It was late on a Tuesday night in 1990, and Richard Belcher, then head coach at Newport High in Bellevue, Washington, was heading to the parking lot, ready to return home after a game. 

Before starting his car, Belcher noticed lights in one of the school gyms shining. Thinking someone had left the lights on, he headed back to the gym to turn them off. 

When Belcher walked into the gym, he saw one of his star players, Mark Pope, practicing his free throw shooting — at 11 p.m.

“We had school the next morning,” Belcher recalled. “Mark was taking AP courses — he had quite a schedule. Academics was No. 1 for Mark.”

Pope had made 3 of 5 free throws in the game and Belcher had discussed his free throw shooting afterward. 

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“He would take the ball almost down to his waist and bring it all the way up,” Belcher said. “I told him, ‘We’re going to correct this in the summer.’ Too much wasted motion.”

But Pope didn’t wait until summer. He started right there, right then, in an otherwise empty gym. 

“Most kids at that stage would be eager to go home, wake up and read about themselves in the papers,” Belcher said. “Mark went into the gym immediately to correct the free throw situation. By Friday night, it was corrected. That’s incredible. Mark was extremely dedicated, as he is as a coach.”

Today, more than 30 years later, Pope is in his second season at the helm of the BYU basketball program. Belcher offers plenty of insights about Pope’s background that sheds light on his work ethic, relentless passion for the game, and his ability to squeeze the most out of his teams.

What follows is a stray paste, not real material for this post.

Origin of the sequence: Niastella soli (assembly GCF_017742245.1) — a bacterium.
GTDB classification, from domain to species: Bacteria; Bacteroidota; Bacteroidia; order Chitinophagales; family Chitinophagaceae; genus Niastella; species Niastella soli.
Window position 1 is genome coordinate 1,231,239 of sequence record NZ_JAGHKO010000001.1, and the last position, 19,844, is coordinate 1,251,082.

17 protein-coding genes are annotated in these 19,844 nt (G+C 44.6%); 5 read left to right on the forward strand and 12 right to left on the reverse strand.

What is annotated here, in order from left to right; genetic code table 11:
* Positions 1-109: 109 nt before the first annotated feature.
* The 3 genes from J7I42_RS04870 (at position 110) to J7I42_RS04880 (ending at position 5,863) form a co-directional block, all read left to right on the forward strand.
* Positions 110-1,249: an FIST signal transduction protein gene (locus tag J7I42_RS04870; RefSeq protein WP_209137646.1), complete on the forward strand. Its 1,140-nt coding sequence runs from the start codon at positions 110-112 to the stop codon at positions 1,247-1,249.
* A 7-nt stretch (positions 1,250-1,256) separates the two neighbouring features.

“He is a person who truly cares about his players as much off the court as he does on,” Belcher says. “I think that’s very important. Some coaches talk a good game. But he’s very sincere about it.”

‘Truly a team player’

Belcher first met Pope when he was a sixth grader. In ninth grade, the hatrack-thin Pope ran cross-country.

“At the time he was 6-foot-7 and probably weighed 90 pounds,” Belcher recalls. “Mark was being recruited by the top universities — Kentucky, Syracuse, North Carolina — he’d be running the track getting ready for cross-country and coaches, like Rick Majerus from Utah and Rick Pitino from Kentucky, would come out to watch him run.” 

Pope was a catalyst in helping Newport High transform from a struggling program with a losing record every year to one of the best teams in the state. Newport won just one game the year before Pope arrived at the school.

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“By my junior year, we were the top-ranked team in the state,” says Pope, who set a number of school records at Newport. “We had a home game against one of the perennial powers in the state. We had been growing some juice in our gym. We walked onto the court and it was sold-out, with fire marshal issues, where you couldn’t step out of bounds.

“That was a special moment and the next year and a half was special. Getting to be part of that transformation, that growth, was so inspiring. I’ll never forget that day.”

As Pope helped lead Newport to the state playoffs, he was a star but didn’t act like one. 

“It was incredible how he would play and yet never take the credit,” Belcher recalls. “It was always about his teammates. I mean that sincerely. Mark was truly a team player, even though he was one of the best players in the state. He did not like any attention his way.”

‘Oh, Mr. Slug’

Even back in high school, Pope wasn’t afraid to demonstrate his goofy side.